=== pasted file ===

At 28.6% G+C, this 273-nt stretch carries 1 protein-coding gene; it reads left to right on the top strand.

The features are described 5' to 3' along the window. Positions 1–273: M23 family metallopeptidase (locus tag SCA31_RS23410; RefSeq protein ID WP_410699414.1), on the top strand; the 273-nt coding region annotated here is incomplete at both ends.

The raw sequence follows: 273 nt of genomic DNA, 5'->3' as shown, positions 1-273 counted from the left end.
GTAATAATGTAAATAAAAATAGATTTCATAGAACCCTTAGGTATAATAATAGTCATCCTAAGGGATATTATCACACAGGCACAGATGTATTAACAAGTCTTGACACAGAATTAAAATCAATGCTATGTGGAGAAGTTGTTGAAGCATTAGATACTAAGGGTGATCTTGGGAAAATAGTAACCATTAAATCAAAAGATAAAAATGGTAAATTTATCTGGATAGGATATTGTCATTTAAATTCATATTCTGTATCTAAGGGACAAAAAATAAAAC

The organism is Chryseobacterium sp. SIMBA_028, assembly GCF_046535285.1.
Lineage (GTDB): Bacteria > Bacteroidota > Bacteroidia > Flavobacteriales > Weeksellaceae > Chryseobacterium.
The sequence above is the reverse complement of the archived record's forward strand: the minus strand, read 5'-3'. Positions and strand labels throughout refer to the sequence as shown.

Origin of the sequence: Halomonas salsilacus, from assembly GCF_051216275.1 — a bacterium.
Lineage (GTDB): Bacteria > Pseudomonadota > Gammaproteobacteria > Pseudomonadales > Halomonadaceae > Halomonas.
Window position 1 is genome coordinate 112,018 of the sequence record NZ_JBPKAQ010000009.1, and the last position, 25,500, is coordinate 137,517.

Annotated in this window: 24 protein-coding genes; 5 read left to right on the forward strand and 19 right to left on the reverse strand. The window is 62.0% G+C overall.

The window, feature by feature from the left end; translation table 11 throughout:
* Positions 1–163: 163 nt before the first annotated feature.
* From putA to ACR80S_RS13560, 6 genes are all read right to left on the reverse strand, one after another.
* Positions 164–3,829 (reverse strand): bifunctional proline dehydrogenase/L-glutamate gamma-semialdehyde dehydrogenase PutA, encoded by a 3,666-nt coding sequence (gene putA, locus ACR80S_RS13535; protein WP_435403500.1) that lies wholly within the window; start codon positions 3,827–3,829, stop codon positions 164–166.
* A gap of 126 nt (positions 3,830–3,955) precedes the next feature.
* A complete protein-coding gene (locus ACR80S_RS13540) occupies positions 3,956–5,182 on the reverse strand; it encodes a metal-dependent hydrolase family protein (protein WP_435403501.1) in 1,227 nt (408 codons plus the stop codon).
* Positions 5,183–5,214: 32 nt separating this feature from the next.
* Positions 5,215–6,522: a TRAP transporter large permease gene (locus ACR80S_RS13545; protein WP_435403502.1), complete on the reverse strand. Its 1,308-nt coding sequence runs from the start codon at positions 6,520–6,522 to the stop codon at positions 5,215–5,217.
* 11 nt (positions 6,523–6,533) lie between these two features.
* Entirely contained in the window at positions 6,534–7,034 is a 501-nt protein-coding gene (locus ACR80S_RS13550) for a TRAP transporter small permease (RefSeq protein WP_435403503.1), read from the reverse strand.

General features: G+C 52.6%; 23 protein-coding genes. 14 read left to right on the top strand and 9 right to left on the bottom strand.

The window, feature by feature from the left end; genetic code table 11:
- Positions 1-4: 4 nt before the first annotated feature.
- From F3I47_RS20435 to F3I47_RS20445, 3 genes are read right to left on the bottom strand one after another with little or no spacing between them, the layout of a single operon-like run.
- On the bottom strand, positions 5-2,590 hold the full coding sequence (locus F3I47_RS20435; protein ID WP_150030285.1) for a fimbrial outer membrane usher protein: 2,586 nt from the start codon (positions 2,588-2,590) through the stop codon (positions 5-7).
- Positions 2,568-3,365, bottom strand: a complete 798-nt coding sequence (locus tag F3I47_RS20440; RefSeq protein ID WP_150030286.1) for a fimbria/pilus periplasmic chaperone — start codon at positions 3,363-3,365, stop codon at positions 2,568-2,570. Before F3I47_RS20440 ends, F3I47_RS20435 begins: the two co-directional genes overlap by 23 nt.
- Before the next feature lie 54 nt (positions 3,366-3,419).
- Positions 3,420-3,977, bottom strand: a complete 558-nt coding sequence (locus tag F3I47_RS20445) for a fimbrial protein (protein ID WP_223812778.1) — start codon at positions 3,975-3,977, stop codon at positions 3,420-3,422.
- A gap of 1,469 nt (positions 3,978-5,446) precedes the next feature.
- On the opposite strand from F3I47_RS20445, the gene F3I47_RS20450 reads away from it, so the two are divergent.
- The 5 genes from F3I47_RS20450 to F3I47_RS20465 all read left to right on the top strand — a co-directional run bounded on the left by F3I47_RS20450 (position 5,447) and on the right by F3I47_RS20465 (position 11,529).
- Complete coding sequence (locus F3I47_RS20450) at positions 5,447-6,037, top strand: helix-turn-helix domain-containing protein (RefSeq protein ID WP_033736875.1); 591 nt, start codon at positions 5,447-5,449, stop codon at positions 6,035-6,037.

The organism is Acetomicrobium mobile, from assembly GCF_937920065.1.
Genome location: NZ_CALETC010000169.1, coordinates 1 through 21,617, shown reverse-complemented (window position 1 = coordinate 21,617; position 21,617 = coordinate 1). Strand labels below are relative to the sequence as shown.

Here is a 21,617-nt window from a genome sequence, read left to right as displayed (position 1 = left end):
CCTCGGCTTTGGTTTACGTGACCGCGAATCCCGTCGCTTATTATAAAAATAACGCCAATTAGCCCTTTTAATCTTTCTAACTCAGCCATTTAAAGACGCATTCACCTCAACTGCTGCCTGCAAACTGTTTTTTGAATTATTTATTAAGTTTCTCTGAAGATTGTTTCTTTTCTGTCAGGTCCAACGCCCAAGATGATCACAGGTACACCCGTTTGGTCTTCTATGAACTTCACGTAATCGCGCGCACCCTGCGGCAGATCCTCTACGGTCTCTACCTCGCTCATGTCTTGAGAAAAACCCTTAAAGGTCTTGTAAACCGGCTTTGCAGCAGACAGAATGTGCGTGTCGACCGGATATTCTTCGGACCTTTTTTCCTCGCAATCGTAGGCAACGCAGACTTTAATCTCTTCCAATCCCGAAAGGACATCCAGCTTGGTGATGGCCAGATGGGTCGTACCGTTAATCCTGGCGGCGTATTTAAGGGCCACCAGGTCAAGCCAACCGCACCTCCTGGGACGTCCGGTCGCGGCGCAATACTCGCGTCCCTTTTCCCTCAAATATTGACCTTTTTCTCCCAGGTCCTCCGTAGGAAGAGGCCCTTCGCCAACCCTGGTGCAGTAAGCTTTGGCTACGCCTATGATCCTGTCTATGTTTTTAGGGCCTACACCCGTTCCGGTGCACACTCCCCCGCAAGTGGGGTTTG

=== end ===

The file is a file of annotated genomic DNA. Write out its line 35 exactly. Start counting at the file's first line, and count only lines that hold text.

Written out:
Genome location: NZ_CALETC010000169.1, coordinates 1 through 21,617, shown reverse-complemented (window position 1 = coordinate 21,617; position 21,617 = coordinate 1). Strand labels below are relative to the sequence as shown.